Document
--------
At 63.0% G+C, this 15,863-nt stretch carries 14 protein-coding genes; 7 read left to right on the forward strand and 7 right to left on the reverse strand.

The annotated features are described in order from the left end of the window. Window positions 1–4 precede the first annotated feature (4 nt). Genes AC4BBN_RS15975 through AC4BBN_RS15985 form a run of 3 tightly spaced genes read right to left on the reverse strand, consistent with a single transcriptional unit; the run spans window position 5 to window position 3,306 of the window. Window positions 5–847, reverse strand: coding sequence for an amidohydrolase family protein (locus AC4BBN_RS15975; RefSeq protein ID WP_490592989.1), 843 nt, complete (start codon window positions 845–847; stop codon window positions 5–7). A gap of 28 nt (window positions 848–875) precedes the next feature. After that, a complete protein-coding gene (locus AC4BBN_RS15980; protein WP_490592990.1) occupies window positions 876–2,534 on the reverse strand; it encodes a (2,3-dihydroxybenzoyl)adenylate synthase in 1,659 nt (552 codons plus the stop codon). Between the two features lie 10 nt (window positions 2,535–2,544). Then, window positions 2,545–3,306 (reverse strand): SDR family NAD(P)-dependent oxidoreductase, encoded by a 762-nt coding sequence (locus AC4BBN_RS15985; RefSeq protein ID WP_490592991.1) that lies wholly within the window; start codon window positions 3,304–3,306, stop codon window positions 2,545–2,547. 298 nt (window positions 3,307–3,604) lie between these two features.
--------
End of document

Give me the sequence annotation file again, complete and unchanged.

At 63.0% G+C, this 15,863-nt stretch carries 14 protein-coding genes; 7 read left to right on the forward strand and 7 right to left on the reverse strand.

The annotated features are described in order from the left end of the window. Window positions 1–4 precede the first annotated feature (4 nt). Genes AC4BBN_RS15975 through AC4BBN_RS15985 form a run of 3 tightly spaced genes read right to left on the reverse strand, consistent with a single transcriptional unit; the run spans window position 5 to window position 3,306 of the window. Window positions 5–847, reverse strand: coding sequence for an amidohydrolase family protein (locus AC4BBN_RS15975; RefSeq protein ID WP_490592989.1), 843 nt, complete (start codon window positions 845–847; stop codon window positions 5–7). A gap of 28 nt (window positions 848–875) precedes the next feature. After that, a complete protein-coding gene (locus AC4BBN_RS15980; protein WP_490592990.1) occupies window positions 876–2,534 on the reverse strand; it encodes a (2,3-dihydroxybenzoyl)adenylate synthase in 1,659 nt (552 codons plus the stop codon). Between the two features lie 10 nt (window positions 2,535–2,544). Then, window positions 2,545–3,306 (reverse strand): SDR family NAD(P)-dependent oxidoreductase, encoded by a 762-nt coding sequence (locus AC4BBN_RS15985; RefSeq protein ID WP_490592991.1) that lies wholly within the window; start codon window positions 3,304–3,306, stop codon window positions 2,545–2,547. 298 nt (window positions 3,307–3,604) lie between these two features.